Later on (when they felt more powerful) leaders of the same group did the following:

a. Declared that they will not allow female tourists to dress freely and will not allow drinking or selling of alcohol

b. Expressed clear hostility toward the peace treaty with Israel and a desire to end it.

c. Pushed for a massive demonstration to reject the super constitutional principles that aimed at ensuring equality between different Egyptians irrespective of their faith or gender.

3. Opportunism. When Egyptians demonstrated against Mubarak on Jan 25, the MB refused to share in the demonstrations until they started to feel that Mubarak was collapsing. This delay showed the opportunistic style of the group as, later on, they wanted to gain the political fruits of the revolution and claimed to be part of it.

4. Using general principles and avoid being specific. Many members of the MB speak about general principles such “No compulsion in religion” but they never give a clear statement to clarify that a Muslim has the right to convert without being killed (known as the “Redda Law” that is common to all four schools of Sunni Islamic jurisprudence).

In fact, their leaders clearly say on Arabic satellite TV shows that there is full freedom to enter Islam but the situation is very different when it comes to leaving it. In other words, they just want to get acceptance in the eyes of Westerners by confirming that there is "no compulsion on religion" but are not truly ready to apply the true values of freedom of religion.

5. Rejecting Muslims who show real steps toward modernity. After receiving the Turkish Prime Minister Erdoğan as a hero in Cairo airport when he visited Egypt in September, they turned completely against him once he encouraged secularism of the country.

Similarly, they kicked Abdel-Muneim Abu El-futooh (currently a possible presidential candidate in Egypt) from the MB. He is one of the few Muslim leaders who clearly supports the view that Islam must not intervene in personal freedoms of people such as forcing the dress code of women or banning drinking and selling of alcohol.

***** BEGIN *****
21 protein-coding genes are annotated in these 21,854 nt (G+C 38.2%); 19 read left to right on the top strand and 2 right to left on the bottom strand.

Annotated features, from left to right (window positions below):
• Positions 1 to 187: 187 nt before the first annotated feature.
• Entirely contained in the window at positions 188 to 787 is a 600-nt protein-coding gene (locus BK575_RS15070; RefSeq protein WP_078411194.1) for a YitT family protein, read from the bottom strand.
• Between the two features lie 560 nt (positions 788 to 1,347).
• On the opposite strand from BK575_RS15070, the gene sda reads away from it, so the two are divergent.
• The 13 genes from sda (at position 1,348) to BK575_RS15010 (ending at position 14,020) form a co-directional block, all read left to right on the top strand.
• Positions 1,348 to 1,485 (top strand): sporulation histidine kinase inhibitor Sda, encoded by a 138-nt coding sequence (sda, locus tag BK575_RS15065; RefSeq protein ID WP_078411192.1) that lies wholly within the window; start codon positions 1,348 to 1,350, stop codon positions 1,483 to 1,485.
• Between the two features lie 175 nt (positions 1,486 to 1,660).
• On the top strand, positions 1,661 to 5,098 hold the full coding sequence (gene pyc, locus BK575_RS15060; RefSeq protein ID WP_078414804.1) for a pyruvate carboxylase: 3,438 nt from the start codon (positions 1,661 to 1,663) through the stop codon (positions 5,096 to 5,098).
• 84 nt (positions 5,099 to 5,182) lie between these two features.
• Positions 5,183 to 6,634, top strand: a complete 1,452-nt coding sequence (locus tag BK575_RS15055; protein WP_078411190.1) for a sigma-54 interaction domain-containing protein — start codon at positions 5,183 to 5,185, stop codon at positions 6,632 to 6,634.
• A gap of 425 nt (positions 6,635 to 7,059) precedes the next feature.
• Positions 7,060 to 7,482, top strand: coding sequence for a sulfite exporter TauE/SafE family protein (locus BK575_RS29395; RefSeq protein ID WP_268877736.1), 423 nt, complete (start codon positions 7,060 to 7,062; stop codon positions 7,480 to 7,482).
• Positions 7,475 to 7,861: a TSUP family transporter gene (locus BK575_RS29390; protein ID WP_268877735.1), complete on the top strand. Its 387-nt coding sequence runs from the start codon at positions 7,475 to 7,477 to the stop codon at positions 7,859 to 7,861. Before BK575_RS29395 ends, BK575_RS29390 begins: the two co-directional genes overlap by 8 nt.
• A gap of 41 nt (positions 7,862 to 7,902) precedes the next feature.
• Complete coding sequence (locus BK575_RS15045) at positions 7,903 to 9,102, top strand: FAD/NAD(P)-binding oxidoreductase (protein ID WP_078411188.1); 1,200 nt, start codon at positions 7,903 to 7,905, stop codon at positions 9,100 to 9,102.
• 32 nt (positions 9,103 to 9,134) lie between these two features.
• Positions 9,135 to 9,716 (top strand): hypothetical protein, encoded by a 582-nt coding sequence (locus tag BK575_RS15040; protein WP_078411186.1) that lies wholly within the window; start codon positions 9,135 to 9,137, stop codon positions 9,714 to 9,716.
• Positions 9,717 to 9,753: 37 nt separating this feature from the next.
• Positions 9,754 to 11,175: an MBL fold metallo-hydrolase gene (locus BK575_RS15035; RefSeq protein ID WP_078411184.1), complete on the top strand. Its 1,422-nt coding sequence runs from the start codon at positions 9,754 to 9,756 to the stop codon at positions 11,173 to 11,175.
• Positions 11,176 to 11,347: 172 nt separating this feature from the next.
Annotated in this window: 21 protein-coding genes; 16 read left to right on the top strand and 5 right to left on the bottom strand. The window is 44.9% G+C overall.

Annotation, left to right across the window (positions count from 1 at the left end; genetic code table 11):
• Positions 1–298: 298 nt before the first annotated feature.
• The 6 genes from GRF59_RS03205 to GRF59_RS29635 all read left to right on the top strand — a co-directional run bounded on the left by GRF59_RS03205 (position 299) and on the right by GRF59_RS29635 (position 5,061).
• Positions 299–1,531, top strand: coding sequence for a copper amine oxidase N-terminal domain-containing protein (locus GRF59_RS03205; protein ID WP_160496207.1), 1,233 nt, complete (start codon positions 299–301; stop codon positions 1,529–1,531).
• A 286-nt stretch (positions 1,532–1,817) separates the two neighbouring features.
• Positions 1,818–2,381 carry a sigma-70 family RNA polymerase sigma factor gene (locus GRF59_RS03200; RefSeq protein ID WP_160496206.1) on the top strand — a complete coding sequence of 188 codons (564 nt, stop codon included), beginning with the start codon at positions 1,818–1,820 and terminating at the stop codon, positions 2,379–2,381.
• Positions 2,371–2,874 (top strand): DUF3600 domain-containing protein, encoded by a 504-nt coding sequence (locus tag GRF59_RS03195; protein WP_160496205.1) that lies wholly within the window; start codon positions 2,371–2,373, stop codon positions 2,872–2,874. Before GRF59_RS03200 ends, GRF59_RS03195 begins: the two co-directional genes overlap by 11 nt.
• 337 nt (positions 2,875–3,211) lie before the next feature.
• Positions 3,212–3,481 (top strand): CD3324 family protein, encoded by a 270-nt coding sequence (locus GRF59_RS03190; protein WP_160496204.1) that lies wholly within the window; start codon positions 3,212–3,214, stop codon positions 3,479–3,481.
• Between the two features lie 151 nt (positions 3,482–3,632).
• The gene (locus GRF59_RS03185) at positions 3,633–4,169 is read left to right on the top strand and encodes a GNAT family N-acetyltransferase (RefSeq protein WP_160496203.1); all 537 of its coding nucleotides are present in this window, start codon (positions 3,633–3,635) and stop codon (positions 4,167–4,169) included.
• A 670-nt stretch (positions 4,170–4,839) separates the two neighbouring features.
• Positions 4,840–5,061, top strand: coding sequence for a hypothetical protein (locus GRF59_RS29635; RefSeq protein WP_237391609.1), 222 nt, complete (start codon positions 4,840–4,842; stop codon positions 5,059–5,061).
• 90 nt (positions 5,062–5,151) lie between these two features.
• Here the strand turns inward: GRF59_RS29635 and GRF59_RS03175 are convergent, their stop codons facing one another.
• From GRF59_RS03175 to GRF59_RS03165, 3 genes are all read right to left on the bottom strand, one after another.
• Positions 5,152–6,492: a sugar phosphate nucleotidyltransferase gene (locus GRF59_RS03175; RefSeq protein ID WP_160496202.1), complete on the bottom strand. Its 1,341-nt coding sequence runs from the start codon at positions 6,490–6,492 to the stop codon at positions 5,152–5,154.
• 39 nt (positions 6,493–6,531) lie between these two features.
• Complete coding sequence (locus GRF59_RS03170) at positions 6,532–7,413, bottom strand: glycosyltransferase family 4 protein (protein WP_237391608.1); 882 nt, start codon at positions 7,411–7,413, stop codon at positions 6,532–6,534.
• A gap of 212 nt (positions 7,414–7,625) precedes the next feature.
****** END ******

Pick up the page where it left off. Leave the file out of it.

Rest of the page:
6. Tactical mutation. When the MB started by Hasan Al-Banna in 1928, it did not focus on making women wear the Hijab. The group was not very successful in changing the society. Later on, they realized that the best way to Islamicize a society was to promote an Islamic uniform for women (e.g. the Hijab) to put their minds in a continuous mental prison and facilitate the Islamization of the society.

In other words, they did a "mutation" in their tactical approaches to give more attention to promoting and enforcing the Hijab in the society even to young girls. This tactical mutation was an extremely successful tool that helped to change the Egyptian society.

The ability to study their own causes of failure and to develop effective tactical changes to achieve their Islamic goal is one of the main features of this group.

7. Diversion tactics. Recently more than 30 demonstrators of Tahrir Square were killed and thousands were injured in clashes between the demonstrators in Tahrir Square and the military. This led many Egyptians to plan a gathering of a million people and called it “Friday to save Egypt.”

The MB could not tolerate seeing the Egyptians giving their full attention to the future of their country. So instead of joining the millions of Egyptians in the demonstrations they asked for changing the slogan of the demonstration from "saving Egypt" to "saving Al-Aqusa Mosque."

This attempt to divert the attention of the Egyptian people from their local problems to the Palestinian cause illustrates the MB’s true focus for their global Islamic vision, rather than their care for Egypt itself. This is not surprising especially when we know that a few years ago, Mahdi Akef (the former leader of the MB of Egypt) said “Toz Fi Masr” which is a very insulting word in Arabic that generally means “Let Egypt go to Hell.”

Mahdi Akef said this statement in a huge gathering for different Islamic scholars and Ulema to emphasize to them that building the Islamic caliphate is much more important for individual countries. Irrespective of the context, the statement tells a lot about the true intensions and way of thinking of the MB.

In brief, the MB of Egypt uses several deceptive tactics. It is important that decision makers in the West understand these tactics to be able to deal with this organization appropriately.